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Grant MacEwan

Throughout his life, Grant MacEwan wore many hats. Farmer, conservationist, lieutenant governor, historian, teacher, writer, editor, journalist: he was all of them.

Following his tenure as Alberta lieutenant governor from 1966-74, it has been as an educator and writer that his continuing influence was been felt. His publishing career began in 1936, and his more than 50 books run the range from agricultural texts, to Western Canadian history, to the appreciation of the draft horse.

One of these books was Frederick Haultain: Frontier Statesman of the Canadian Northwest, published in 1985, a biography of the lawyer who from 1897-1905 served as the first minister of a non-partisan administration in the North-West Territories, which encompassed present-day Alberta and Saskatchewan.
 Featured Audio

Arts Alberta #18
In this episode of Arts Alberta, broadcast June 30, 1985,
Tommy Banks interviews MacEwan about his book, which
is now out of print, though available at libraries throughout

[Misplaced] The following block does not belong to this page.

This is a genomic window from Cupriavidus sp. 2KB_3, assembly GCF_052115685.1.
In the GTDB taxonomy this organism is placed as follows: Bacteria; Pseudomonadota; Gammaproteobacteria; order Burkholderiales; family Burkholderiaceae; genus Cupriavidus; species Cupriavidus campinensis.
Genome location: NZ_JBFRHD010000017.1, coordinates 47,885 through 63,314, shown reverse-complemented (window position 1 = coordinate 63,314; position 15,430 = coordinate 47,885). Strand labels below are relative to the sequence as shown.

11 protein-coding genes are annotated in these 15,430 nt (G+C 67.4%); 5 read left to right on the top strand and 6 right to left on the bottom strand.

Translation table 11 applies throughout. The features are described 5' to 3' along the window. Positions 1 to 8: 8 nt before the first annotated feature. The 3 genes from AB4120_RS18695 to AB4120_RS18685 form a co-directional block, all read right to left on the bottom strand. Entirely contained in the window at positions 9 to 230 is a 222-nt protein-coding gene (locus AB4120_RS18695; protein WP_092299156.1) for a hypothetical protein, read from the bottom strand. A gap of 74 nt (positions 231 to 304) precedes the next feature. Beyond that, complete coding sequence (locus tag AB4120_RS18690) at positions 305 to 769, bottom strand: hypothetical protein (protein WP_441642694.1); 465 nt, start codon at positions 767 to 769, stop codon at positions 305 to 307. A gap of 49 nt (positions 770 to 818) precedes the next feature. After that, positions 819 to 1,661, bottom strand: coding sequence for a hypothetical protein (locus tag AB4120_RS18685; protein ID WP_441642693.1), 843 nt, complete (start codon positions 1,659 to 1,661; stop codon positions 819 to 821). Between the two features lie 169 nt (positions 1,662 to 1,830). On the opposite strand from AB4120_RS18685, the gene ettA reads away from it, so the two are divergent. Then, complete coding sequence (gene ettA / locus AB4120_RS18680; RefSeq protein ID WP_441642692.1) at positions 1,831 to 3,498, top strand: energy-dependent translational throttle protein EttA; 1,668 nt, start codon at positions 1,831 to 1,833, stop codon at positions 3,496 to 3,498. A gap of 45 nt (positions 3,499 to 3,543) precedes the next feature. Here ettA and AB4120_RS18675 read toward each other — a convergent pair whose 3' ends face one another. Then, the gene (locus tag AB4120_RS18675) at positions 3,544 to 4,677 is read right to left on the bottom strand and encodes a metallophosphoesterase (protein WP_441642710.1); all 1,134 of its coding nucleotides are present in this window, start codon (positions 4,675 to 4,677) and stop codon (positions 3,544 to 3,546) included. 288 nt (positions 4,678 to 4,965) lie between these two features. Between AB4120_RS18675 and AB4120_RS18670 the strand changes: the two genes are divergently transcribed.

Alberta. The research materials for the book may be found
with MacEwan's papers at the University of Calgary Special Collections.
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The British-born Haultain had settled in southern Alberta in the frontier town of Fort McLeod in 1884 to practise law. He became interested in representing the concerns of the West, and was instrumental in securing provincial status for Alberta and Saskatchewan - a region he had wanted to name, Buffalo.

In her book Mavericks: An Incorrigible History of Alberta, published in 2001, Calgary author Aritha van Herk refers to Haultain as "the father of Alberta."

"Through it all," writes van Herk, "Haultain acted as mouthpiece, pest, and suave debater, the real leader of the Territories between 1890 and 1905."
After MacEwan's death in 2000, there was a resurgence of interest in his writing, thanks to the publication by NeWest Press of Edmonton of Watershed: Reflections on Water, a collection of essays on conservation he had been writing in his final years. As well, in 2000, Fifth House of Calgary published new editions of Blazing the Old Cattle Trail and The Sodbusters, which until then, had fallen out of print. Fifth House has continued its MacEwan reprint series with the release of Heavy Horses in September 2001, and Our Equine Friends in August 2002.

Of the books in the MacEwan oeuvre, only 12 remain in print.

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